In-Situ Detection of Hidden General and Pitting Corrosion of Aircraft Structure

Award Information
Agency: Department of Defense
Branch: Air Force
Contract: FA8501-09-P-0193
Agency Tracking Number: F083-240-1095
Amount: $98,153.00
Phase: Phase I
Program: SBIR
Awards Year: 2009
Solicitation Year: 2008
Solicitation Topic Code: AF083-240
Solicitation Number: 2008.3
Small Business Information
411 S. Fifth St., Boise, ID, 83702
DUNS: 054961896
HUBZone Owned: N
Woman Owned: N
Socially and Economically Disadvantaged: N
Principal Investigator
 Steve Yano
 Technical Director
 (208) 514-4579
Business Contact
 Heidi Rice
Title: Corporate Administrator
Phone: (208) 514-4578
Research Institution
Corrosion is becoming an increasing problem in the Air Forces aging fleet. Corrosion is developing in airframes in inaccessible areas never intended for disassembly. Mitigation efforts are proving to be costly and time consuming. A methodology to locate and evaluate hidden corrosion in-situ is needed. X-rays produced by laser Compton scattering (LCS) have the potential to meet this need. This proposal details a plan to evaluate the effectiveness of LCS x-ray beams at finding and quantifying hidden corrosion in aircraft materials. Samples mimicking hidden corrosion will be made for imaging that simulate corrosion using anodized patterns of different shapes, sizes, and oxide layer thicknesses. Additionally, samples or components exhibiting corrosion mechanisms of interest (e.g., pitting, intergranular, general, etc.) will be tested, if available.  Digital detection techniques will be used, enabling detailed analysis of x-ray absorption information to analyze corrosion features such as defect size and depth.  The data will be used in Phase II to create an inspection framework to be designed that enables degradation rates to be analyzed by recording successive inspections on the same part.  Phase II will also focus on image reconstruction using multiple views so that defects within assembled structures can be characterized. BENEFIT: Benefits to be realized by the Air Force with the successful implementation of LCS x-ray beams begin with improved aircraft safety. Significant reductions in aircraft maintenance cost will be possible through reduced teardowns to inspect for corrosion and the ability to schedule corrective maintenance based on actual condition. Commercial applications exist anywhere hidden corrosion is a problem. Commercial airlines will benefit for the same reasons as the Air Force. Other industries that will immediately benefit include the automotive industry, the petroleum extraction and processing industries, and the nuclear energy industry. Fundamental   materials research will benefit as well, as this technology will allow for corrosion to be examined in-situ.)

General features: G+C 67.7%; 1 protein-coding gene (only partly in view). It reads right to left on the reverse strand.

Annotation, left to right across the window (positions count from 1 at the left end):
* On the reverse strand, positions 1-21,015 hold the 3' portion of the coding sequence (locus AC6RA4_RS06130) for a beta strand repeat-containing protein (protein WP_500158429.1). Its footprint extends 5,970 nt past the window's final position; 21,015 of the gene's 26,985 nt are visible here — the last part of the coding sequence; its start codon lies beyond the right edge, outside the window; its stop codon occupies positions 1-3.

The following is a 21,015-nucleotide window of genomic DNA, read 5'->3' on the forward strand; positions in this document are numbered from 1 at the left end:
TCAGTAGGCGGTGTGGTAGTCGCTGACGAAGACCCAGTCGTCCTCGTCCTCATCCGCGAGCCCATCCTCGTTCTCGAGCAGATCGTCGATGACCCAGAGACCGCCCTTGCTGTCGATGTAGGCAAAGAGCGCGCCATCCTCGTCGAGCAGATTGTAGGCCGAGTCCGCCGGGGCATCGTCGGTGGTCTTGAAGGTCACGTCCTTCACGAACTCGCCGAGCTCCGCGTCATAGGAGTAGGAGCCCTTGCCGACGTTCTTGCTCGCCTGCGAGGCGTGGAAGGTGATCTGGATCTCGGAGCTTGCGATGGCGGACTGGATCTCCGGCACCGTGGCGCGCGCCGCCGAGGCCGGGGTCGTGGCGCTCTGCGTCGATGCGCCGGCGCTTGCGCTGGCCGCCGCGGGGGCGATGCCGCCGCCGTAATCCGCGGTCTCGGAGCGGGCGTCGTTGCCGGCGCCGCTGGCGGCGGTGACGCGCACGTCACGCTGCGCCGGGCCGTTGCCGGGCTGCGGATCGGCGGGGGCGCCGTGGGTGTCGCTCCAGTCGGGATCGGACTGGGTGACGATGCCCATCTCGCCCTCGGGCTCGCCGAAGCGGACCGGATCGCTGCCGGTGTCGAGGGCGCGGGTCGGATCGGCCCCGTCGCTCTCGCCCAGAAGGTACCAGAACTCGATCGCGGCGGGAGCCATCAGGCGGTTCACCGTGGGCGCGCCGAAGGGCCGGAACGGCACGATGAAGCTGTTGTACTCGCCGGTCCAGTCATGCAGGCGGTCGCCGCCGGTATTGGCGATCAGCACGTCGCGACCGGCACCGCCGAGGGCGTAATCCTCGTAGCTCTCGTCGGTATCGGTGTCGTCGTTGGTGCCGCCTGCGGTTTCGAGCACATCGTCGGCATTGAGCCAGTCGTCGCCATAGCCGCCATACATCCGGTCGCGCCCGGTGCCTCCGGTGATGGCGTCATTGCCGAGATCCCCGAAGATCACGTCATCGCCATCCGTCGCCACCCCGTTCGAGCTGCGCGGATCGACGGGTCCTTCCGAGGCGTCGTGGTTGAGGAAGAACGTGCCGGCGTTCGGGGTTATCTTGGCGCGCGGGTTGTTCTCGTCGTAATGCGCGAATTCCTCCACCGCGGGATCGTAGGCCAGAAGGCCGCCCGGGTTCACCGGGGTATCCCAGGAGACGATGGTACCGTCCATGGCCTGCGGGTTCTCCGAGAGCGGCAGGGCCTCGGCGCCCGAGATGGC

* Information listed above is at the time of submission. *

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